Education trends: To 2021 and beyond

Written by Christine Cooke

November 20, 2020

Year 2020 disrupted many things, including education. What is the future of education in 2021 and beyond?

One expert believes it will include parents taking greater control of their child’s education, a need for active and vocal support of American values, and better history and civics education.

This week Ian Rowe, a resident scholar at the American Enterprise Institute, spoke about some of today’s most timely education issues at a Sutherland Institute event.

Here are three important takeaways from his remarks.

Rowe discussed how COVID-19 has fundamentally changed education – specifically by bringing parents more directly into their children’s education. The result has been more educational options and new configurations for learning, which we will see for the foreseeable future.

I think the landscape has fundamentally changed, and really, I don’t think any of us know exactly what all of the lessons are that are going to survive. But a few things are clear. One is, more parents have now gained greater visibility into what their kids are actually learning all day. And frankly, they’re not always excited by what they’ve seen. So this movement to what are called pandemic pods, more parents taking more greater control over their kids’ education, I think that is going to survive. I think there’s going to be an increased amount of home schooling or micro-schooling, where you have smaller learning environments.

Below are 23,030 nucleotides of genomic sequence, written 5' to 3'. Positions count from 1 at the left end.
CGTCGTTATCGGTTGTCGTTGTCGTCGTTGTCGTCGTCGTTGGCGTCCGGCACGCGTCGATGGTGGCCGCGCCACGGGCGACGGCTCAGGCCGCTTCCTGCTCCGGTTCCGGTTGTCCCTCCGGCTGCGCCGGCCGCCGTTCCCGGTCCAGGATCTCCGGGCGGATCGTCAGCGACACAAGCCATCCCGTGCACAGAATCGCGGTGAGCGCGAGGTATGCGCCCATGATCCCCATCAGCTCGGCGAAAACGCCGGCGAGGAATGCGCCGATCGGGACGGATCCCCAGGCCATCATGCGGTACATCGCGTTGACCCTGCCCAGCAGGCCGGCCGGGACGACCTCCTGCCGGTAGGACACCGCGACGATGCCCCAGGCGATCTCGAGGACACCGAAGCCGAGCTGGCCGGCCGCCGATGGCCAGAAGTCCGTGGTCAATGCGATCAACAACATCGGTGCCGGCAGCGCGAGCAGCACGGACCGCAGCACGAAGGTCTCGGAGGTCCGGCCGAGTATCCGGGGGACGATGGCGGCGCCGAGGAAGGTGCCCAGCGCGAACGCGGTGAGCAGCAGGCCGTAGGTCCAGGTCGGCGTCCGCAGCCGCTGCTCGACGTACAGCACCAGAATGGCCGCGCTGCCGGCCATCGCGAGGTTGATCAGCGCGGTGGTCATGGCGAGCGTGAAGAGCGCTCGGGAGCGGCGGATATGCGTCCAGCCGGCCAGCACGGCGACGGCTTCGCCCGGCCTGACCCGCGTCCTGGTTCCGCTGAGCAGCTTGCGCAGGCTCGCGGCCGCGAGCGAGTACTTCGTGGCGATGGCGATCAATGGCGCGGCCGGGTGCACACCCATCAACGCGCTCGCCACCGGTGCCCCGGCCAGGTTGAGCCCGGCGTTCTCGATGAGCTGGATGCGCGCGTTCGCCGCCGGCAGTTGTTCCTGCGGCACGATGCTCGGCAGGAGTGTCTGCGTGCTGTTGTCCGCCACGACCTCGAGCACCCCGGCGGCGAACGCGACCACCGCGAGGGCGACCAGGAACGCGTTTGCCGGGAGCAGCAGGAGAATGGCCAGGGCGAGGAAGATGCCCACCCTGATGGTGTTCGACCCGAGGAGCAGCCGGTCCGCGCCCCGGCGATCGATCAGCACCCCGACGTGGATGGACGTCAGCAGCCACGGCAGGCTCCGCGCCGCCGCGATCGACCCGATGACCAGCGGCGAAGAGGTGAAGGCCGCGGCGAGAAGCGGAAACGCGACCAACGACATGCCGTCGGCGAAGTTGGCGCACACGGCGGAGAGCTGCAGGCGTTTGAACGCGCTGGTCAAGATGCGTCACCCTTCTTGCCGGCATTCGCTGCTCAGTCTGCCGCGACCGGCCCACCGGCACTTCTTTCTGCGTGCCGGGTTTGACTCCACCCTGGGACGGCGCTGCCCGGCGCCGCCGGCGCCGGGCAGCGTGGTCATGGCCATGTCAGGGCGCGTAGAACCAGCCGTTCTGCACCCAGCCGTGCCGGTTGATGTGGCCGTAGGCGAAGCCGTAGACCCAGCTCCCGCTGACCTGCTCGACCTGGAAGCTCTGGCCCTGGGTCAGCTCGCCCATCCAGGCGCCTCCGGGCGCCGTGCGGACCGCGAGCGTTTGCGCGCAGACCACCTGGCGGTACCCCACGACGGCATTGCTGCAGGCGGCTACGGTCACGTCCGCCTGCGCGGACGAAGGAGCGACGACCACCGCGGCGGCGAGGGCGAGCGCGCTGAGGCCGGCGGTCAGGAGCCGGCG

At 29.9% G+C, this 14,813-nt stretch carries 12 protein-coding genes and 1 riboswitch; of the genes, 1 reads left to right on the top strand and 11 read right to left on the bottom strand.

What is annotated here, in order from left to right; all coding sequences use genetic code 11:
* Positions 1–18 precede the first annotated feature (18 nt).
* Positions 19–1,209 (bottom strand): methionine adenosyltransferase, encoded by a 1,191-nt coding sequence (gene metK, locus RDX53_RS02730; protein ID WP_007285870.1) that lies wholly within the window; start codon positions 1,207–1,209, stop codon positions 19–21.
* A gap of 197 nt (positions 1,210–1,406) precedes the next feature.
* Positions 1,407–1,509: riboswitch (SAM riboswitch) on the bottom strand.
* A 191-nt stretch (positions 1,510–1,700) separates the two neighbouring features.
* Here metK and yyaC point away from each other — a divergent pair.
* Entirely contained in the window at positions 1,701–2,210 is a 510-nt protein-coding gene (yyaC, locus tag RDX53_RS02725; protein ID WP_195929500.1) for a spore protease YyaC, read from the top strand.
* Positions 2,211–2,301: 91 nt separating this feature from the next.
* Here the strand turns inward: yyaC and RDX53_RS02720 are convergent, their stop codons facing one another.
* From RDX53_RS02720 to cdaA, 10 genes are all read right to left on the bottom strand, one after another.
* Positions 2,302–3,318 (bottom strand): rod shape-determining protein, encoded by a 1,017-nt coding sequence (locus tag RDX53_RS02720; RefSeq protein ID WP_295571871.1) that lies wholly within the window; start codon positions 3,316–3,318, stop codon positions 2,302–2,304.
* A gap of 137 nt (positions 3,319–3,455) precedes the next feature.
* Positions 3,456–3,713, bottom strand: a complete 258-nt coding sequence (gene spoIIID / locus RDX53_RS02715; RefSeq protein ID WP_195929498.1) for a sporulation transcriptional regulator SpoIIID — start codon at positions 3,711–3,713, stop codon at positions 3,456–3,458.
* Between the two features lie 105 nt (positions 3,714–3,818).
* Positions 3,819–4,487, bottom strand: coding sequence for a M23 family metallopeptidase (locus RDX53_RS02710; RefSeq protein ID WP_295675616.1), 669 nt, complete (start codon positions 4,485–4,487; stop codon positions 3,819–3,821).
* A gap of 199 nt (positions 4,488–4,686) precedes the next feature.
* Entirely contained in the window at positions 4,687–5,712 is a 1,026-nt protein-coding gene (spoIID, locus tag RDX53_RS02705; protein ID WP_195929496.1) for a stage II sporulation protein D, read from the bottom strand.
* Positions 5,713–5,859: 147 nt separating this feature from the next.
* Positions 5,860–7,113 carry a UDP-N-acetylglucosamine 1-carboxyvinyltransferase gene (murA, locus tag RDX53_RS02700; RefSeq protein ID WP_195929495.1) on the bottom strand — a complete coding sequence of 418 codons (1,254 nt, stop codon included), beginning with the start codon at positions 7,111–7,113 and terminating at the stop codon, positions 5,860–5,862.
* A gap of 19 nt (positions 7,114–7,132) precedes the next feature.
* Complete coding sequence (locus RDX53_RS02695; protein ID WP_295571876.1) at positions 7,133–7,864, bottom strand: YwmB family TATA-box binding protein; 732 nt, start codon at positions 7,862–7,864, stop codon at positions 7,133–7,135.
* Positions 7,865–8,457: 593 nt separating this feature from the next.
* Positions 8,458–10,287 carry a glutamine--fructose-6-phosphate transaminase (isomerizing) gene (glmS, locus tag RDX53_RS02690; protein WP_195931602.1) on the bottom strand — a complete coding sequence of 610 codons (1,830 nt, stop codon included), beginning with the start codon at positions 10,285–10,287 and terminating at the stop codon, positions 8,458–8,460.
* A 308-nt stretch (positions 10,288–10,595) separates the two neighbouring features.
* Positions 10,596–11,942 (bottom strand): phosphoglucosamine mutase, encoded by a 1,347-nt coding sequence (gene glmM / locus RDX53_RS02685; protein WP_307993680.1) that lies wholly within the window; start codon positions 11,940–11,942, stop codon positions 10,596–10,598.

When asked why Americans are so tempted to delegitimize principles and ideas of success – including the “success sequence” that says if you finish school, get a job and have kids after marriage that your chances for poverty are stunningly low – Rowe said that he doesn’t actually believe most Americans are ready to do away with them.

I think most Americans want to know what can they do in their own life to be successful, for their own family. And I think that’s why this country has continued to thrive for centuries, and I think the challenge now for many people is to have the moral courage to stand up and say these things out loud. To say that things like families do matter. That faith matters. That hard work matters. That personal responsibility matters. Now is the time for people who believe in that to actually have the courage to say it out loud, because otherwise, there is a countervailing force that’s trying to extinguish these ideas. And America is not guaranteed. We all have to stand up for these values, otherwise they won’t be there.

When it comes to civics and history education, Rowe explained the importance of students being taught a complete American history – that it can include the bad but it must also include the good and the progress made over time.

Sometimes we forget that school has more objectives than just, you know, ELA and math test scores. We’re hoping to develop resilient, self-sufficient citizens, who have an understanding of their country’s history, who are empathetic, and who understand how to do things like delay gratification, have, exercise self-control. With rights come responsibilities. We need a populace that understands that. So, schools should be telling a complete story, warts and all, of the United States. You cannot hide from the fact that America did have slavery, and that there were people who were considered less than human. But on the long march towards freedom, America’s story is exceptional, certainly relative to every other country on the planet.

See below to watch the full event.

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